So far as a rigorous history of the upsurge of 1857 is concerned, Professor Rudrangshu Mukherjee is a formidable name. After every 50 years of the event, something spectacular has happened. Scholarship on the history of 1857 has been rising with state-funded seminars, conferences and publications, in 1957, and 2007. Mukherjee’s interventions have been much more profound and way beyond such sponsored research. He has also paid special attention to Awadh and Kanpur.
In short, having delved deeper into archival and other primary sources such as memoirs, diaries, travelogues, pamphlets and farmans, as well as having engaged with a huge corpus of old and new secondary works, fictional works, and other such exercises, the author has become an enviable encyclopaedia on the theme. His twin biography of Nehru and Bose also turned out to be quite popular, besides having earned laurels for its academic rigour. Additionally, raising questions about the prevailing academic and popular wisdom, he also wrote on Mangal Pandey (Brave Martyr or Accidental Hero, 2005) so far as iconification of some of the dramatis personae of the rebellion is concerned.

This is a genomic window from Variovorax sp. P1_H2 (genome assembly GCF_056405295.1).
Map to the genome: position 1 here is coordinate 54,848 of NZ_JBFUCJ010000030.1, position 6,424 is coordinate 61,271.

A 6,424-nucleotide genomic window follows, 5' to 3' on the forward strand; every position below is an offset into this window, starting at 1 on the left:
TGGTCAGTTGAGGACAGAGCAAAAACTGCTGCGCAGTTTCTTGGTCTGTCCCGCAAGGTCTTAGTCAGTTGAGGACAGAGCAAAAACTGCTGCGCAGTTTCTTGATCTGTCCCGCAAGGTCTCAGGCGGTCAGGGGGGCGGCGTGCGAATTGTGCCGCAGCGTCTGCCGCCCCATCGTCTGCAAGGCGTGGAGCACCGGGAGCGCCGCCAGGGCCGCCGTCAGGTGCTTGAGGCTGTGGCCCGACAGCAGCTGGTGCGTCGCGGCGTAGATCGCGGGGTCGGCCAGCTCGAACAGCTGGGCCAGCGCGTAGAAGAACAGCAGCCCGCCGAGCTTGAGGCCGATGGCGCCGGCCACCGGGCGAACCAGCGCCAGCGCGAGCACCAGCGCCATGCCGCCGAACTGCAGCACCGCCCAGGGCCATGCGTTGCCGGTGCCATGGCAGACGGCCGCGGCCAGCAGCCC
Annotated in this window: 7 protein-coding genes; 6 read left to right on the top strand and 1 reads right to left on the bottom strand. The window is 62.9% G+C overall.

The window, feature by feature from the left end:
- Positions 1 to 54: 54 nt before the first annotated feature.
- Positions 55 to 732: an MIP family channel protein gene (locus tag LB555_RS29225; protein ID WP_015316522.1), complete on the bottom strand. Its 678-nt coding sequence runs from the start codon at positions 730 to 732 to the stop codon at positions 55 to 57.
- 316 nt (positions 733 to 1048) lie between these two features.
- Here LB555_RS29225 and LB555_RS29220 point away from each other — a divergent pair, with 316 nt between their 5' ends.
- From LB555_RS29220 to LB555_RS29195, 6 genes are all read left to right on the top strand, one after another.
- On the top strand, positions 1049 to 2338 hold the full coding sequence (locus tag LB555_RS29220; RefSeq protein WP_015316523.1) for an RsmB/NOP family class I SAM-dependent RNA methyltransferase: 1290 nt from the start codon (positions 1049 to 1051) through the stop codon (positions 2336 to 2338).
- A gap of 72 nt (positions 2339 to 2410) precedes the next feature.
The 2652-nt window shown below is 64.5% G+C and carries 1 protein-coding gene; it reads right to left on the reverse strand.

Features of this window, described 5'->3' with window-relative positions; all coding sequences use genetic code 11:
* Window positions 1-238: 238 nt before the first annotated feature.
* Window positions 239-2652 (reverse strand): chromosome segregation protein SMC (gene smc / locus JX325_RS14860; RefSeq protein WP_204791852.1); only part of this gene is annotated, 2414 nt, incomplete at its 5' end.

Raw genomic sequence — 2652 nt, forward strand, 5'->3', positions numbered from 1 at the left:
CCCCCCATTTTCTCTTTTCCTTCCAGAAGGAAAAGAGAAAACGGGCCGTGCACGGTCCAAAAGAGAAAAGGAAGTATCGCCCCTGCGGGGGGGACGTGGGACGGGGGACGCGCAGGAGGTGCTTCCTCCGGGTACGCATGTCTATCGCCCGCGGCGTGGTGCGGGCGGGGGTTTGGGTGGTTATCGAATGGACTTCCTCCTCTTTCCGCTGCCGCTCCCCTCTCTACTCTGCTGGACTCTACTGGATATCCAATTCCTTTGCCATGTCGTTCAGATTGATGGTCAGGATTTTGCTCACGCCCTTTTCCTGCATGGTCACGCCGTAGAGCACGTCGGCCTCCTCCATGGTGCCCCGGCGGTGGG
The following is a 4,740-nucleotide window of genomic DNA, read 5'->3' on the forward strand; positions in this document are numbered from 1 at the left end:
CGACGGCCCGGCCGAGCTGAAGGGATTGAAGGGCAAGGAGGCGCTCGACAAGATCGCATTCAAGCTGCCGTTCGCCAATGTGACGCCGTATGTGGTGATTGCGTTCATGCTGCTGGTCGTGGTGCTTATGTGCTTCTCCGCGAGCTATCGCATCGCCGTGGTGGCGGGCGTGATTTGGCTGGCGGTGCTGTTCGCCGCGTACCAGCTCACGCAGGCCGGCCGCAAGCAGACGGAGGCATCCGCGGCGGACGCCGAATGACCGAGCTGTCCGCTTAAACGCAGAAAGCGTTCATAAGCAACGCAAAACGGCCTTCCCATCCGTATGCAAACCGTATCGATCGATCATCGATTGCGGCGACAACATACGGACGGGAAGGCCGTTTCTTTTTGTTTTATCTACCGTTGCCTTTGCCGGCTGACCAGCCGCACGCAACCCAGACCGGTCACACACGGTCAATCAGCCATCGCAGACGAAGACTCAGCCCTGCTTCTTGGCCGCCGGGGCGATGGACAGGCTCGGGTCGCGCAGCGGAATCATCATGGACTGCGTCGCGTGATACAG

Mukherjee has now turned to another twin-biography of the two women ‘rebel’ rulers, respectively of Lucknow and Jhansi in 1857, the forte of scholarship in the book under review, A Begum and A Rani: Hazrat Mahal and Lakshmibai in 1857. The slim volume has just four chapters besides the introductory chapter and some significant Appendices. The central question raised in the book is: why did Lakshmibai, the Rani of Jhansi, become a legend immortalized in folklores, despite being an ambivalent, reluctant rebel, displaying loyalty to the British till very close to the outbreak of the rebellion—‘Folk memory immortalized Lakshmibai within a few years after her death’ (p. 105).